Benghazi: Five Key Questions Hillary Clinton Must Answer

1021_Hillary Benghazi
U.S. Secretary of State Hillary Clinton looks at her papers as she testifies on the September attack on U.S. diplomatic sites in Benghazi, Libya, during a hearing held by the House Foreign Affairs Committee on Capitol Hill in Washington, D.C., on January 23, 2013. Kevin Lamarque/Reuters

This article first appeared on The Daily Signal.

On Thursday, October 22, Hillary Clinton will make her long-awaited appearance before the House Select Committee on Benghazi.

This will be a crucial moment in the Benghazi investigation, and without the testimony of the former secretary of state, the record will never be complete. We have had eight congressional investigations and one Accountability Review Board report, but the secretary was not interviewed by the ARB.

Furthermore, Clinton's only testimony on this matter, on January 23, 2013, was truncated by her health problems and by the fact that she appeared before two committees on the same day.

Getting to the bottom of the Benghazi affair is important for many reasons: The families of the four men who were killed in Benghazi deserve the truth, as they were promised by the Obama administration over three years ago. Government accountability and personal responsibility matter.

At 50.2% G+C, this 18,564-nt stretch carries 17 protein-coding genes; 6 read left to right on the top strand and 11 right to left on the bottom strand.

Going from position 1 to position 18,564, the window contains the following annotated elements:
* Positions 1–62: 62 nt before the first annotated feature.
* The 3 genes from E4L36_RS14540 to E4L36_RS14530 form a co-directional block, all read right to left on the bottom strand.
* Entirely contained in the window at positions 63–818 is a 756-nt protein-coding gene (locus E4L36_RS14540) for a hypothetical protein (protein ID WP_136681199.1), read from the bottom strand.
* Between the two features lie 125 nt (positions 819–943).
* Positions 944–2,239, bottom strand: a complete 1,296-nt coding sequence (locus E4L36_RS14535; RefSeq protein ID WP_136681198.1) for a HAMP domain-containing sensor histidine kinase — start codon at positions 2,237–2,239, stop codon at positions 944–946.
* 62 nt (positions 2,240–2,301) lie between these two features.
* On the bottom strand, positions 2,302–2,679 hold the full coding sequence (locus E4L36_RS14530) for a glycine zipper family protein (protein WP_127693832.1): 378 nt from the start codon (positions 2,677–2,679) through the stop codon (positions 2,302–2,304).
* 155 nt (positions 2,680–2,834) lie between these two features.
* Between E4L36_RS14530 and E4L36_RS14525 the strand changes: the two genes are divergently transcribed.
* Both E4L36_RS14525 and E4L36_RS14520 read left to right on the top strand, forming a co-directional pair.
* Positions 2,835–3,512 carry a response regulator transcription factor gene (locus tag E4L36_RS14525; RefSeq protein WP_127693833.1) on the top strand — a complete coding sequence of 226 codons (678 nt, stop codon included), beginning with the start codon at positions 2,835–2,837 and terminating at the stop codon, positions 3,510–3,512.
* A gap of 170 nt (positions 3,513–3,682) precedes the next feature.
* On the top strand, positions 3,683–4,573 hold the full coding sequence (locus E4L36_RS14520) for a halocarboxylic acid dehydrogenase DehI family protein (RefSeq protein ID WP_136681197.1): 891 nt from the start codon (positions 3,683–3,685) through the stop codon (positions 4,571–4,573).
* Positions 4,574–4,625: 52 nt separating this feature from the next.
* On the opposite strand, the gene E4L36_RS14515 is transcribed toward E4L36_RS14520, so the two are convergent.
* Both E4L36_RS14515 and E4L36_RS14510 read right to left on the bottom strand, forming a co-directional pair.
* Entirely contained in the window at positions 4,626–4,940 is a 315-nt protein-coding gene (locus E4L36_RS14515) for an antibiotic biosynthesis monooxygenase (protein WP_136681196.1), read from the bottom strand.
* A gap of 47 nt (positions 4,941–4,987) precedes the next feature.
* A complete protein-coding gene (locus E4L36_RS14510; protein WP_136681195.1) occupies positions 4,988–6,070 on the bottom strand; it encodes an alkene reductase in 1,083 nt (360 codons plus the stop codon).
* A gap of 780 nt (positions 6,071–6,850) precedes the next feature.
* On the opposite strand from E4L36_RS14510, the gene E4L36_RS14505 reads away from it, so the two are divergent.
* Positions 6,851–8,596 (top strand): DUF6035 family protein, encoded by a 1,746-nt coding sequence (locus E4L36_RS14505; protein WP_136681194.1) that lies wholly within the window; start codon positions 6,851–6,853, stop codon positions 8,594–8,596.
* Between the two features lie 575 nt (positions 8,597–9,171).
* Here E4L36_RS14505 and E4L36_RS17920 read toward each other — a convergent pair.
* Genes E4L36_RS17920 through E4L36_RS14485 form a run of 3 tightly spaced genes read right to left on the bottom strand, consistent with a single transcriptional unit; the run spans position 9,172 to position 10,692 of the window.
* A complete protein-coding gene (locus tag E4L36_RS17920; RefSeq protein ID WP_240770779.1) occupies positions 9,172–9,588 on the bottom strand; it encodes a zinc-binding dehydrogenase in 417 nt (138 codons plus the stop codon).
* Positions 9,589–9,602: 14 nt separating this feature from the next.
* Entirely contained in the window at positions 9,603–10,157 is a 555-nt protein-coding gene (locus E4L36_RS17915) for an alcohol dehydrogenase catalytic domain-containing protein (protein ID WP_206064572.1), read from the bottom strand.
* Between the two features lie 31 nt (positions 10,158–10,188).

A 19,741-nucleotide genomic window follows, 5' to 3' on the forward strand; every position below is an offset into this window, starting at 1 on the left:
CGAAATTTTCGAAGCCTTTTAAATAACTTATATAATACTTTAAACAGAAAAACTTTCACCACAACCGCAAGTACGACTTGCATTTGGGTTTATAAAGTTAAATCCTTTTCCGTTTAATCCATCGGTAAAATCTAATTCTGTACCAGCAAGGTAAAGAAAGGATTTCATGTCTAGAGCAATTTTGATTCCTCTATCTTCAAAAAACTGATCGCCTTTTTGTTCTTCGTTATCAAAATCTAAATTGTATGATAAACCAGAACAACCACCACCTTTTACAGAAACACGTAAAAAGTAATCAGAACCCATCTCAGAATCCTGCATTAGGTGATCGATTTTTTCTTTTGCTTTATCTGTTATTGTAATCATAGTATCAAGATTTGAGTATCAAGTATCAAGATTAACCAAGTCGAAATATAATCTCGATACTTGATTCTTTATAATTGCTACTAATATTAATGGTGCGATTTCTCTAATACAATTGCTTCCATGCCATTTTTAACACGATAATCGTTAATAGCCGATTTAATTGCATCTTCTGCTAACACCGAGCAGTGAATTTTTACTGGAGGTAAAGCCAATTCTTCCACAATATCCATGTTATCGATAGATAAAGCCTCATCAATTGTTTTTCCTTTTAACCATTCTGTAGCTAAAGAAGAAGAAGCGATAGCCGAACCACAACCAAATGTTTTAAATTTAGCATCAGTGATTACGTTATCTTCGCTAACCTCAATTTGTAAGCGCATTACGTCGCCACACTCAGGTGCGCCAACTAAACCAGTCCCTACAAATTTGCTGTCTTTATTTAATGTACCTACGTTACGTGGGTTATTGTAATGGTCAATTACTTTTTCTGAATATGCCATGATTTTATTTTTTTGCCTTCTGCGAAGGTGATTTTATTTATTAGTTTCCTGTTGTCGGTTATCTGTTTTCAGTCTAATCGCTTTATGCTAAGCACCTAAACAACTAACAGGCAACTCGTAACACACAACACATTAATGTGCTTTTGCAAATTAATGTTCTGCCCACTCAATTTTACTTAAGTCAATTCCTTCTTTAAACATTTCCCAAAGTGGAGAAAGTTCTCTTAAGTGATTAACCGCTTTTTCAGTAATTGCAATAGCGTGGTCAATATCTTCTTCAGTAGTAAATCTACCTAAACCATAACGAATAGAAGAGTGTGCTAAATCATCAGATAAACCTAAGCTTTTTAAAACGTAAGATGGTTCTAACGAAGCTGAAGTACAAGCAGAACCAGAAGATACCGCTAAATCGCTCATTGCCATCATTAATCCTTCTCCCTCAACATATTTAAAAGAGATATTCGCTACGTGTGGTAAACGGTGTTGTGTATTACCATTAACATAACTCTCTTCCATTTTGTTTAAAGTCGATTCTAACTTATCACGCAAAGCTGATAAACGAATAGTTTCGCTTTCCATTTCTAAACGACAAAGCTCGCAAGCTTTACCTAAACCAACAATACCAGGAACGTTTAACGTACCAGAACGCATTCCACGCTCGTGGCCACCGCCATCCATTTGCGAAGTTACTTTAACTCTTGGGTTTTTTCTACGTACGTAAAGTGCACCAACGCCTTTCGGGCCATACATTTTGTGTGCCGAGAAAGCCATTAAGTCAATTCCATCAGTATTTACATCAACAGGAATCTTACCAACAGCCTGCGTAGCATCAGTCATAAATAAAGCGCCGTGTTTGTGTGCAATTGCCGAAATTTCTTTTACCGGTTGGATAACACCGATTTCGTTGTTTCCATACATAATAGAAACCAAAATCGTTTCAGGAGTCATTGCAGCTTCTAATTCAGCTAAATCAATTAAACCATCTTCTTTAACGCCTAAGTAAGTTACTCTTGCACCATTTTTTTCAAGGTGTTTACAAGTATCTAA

So does making every possible effort to ensure the safety of U.S. diplomats sent overseas to do the nation's business.

This country has missions, consulates and embassies all over the world, and we need to make sure we know what needs to be done to keep them safe and enable them to do their jobs.

That's why we need to get to the full truth of what happened before, during and after the attack on the U.S. consulate in Benghazi on September 11, 2012, so we know how we can do to do better.

Some of the important questions that have never been adequately answered,

  1. Why was the construction of the Benghazi consulate allowed to go ahead in the demonstrable absence of adequate security?
  2. Law requires the secretary of state personally to issue a waiver when certain safety specifications are not present. Did she sign such a waiver?
  3. Why were the repeated and urgent requests by U.S. Ambassador Christopher Stevens for additional security staff denied by the State Department?
  4. What procedures existed then and exist now to aid diplomatic missions in danger of armed assault?
  5. Whom did Clinton communicate with once she became aware that her diplomats were under attack, and what was the substance of her conversations and directives?

It is shameful that the Obama administration has not been committed to advance that truth, sometimes even actively attempting to block access to witnesses and documents sought by investigators.

The Benghazi Select Committee's work has not been easy. Clinton's testimony will be another test of the skill and determination of its members.

Helle Dale is the Heritage Foundation's senior fellow in public diplomacy.